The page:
Ryan Zinke, confirmed by the Senate as interior secretary

The U.S. Senate moved Congressman Ryan Zinke one step closer to becoming secretary of interior in President Trump's administration. "I was encouraged by Congressman Zinke's promise to be a "strong advocate" for Native Americans, and I intend to hold him to that promise".

Conservationists are applauding his previous comments in support of maintaining access to federal public lands.

Still, his stance on public lands has come into question after he voted in favor of a House rule that would allow federal land transfers to be considered cost-free and budget-neutral.

Still, 17 Democrats voted for Zinke's confirmation, in part because he was willing to break with Trump during his confirmation hearing and admit that global warming is not a "hoax".

Senate Energy Committee chairman Lisa Murkowski, an Alaska Republican, called Zinke's nomination "solid" and emphasized the new secretary's passion for hunting and fishing.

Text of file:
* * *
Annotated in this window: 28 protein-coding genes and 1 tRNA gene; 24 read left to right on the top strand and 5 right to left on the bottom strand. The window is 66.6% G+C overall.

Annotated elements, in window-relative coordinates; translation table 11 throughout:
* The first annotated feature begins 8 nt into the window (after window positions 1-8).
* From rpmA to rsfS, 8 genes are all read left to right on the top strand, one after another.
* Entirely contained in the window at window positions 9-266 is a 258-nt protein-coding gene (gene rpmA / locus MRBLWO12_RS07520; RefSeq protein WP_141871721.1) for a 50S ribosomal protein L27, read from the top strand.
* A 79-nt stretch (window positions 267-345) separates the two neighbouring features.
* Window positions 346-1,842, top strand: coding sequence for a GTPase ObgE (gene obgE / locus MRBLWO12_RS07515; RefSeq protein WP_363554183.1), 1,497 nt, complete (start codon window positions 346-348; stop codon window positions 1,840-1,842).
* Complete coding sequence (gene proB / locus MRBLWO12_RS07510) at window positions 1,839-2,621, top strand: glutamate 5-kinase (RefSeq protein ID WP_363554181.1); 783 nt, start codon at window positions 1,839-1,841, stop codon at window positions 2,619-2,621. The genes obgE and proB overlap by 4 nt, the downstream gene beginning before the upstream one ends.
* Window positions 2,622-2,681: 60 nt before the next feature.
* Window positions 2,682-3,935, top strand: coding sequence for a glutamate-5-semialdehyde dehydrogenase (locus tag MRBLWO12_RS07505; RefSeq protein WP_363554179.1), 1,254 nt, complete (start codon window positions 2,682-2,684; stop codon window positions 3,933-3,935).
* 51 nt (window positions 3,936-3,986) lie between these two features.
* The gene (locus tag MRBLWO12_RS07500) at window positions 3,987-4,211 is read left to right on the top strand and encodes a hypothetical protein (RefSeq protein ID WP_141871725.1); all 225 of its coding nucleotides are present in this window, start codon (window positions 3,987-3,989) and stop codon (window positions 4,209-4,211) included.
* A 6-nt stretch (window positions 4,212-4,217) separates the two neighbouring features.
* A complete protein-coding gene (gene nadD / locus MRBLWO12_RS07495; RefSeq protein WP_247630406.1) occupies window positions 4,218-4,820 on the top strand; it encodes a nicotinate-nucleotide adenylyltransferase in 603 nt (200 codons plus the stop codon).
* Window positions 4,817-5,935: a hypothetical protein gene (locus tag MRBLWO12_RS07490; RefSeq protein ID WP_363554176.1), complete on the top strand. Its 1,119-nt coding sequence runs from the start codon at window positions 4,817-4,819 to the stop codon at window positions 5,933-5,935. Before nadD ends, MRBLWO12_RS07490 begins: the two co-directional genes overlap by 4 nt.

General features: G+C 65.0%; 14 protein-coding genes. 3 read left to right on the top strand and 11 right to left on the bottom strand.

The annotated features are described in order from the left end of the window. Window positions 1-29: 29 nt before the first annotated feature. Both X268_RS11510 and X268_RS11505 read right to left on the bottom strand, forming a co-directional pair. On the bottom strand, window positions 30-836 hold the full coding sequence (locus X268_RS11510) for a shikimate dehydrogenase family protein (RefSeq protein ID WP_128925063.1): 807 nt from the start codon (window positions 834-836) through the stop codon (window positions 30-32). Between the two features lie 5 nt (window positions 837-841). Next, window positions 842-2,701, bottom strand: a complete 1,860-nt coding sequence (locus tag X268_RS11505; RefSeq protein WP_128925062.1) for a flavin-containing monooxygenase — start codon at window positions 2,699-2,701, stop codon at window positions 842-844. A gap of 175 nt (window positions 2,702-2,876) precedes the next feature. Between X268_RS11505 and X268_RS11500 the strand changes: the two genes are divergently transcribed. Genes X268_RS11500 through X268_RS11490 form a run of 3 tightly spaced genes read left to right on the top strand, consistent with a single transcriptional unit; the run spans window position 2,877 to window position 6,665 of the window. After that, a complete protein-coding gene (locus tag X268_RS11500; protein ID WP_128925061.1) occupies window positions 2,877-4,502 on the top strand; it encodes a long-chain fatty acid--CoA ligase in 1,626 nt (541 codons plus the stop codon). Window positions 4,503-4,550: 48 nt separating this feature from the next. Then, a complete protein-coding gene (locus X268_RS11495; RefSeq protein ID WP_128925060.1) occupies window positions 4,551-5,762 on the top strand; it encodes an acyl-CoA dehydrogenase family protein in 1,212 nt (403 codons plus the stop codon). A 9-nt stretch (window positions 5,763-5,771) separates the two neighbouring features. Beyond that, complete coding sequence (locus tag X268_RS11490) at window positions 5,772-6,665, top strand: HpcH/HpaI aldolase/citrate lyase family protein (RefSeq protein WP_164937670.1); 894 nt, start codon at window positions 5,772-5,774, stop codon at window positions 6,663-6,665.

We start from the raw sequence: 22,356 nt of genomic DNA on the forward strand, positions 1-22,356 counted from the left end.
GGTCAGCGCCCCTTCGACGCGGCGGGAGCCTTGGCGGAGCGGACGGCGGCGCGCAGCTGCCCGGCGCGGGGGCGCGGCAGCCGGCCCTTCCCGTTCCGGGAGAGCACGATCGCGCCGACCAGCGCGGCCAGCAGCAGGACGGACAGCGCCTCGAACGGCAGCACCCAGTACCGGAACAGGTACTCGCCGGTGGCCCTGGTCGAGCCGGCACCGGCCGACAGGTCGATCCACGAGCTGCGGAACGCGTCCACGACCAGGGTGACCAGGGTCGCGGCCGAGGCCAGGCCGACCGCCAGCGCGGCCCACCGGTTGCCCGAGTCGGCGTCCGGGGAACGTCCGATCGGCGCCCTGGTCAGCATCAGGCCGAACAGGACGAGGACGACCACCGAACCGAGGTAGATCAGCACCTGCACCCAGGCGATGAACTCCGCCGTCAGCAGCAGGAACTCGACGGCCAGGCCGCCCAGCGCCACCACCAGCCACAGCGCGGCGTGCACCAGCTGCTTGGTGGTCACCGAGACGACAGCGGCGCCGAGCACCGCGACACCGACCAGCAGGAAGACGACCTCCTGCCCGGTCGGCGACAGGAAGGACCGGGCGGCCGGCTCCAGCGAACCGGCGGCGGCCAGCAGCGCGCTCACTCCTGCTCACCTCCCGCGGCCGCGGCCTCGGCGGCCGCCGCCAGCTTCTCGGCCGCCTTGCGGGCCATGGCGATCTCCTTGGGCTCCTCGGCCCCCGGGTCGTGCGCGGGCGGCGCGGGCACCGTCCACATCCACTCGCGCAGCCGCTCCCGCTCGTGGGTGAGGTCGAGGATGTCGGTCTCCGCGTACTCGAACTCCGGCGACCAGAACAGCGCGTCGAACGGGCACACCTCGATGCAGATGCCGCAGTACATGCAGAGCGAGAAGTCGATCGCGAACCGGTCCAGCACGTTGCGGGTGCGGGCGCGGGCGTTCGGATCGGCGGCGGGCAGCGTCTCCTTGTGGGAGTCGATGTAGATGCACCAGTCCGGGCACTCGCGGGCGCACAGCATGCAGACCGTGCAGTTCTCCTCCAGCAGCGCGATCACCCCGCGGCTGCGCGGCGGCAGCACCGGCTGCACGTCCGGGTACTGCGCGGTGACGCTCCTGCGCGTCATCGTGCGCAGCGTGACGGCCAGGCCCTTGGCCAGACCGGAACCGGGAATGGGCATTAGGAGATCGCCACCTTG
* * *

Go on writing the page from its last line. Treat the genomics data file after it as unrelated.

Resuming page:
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Zinke, 55, was a U.S. Navy SEAL before entering a life in politics.

Senate Minority Leader Chuck Schumer, D-N.Y., said Zinke at Interior should "concern every lover of our great and grand national parks". Ben Carson. That procedural move clears the way for a final vote on his nomination. Zinke had been considering a 2018 run against Tester, a two-term Democrat.

Zinke said he would review the designations and make proposals to Trump.

Zinke also pledges to tackle an estimated $12 billion backlog in maintenance and fix at national parks and stand firm against attempts to sell, give away or transfer federal lands.

U.S. Representative Ryan Zinke said in his confirmation hearing last month he would consider an expansion of energy drilling and mining on federal lands but would ensure that sensitive areas were protected.

  • Toni Ryan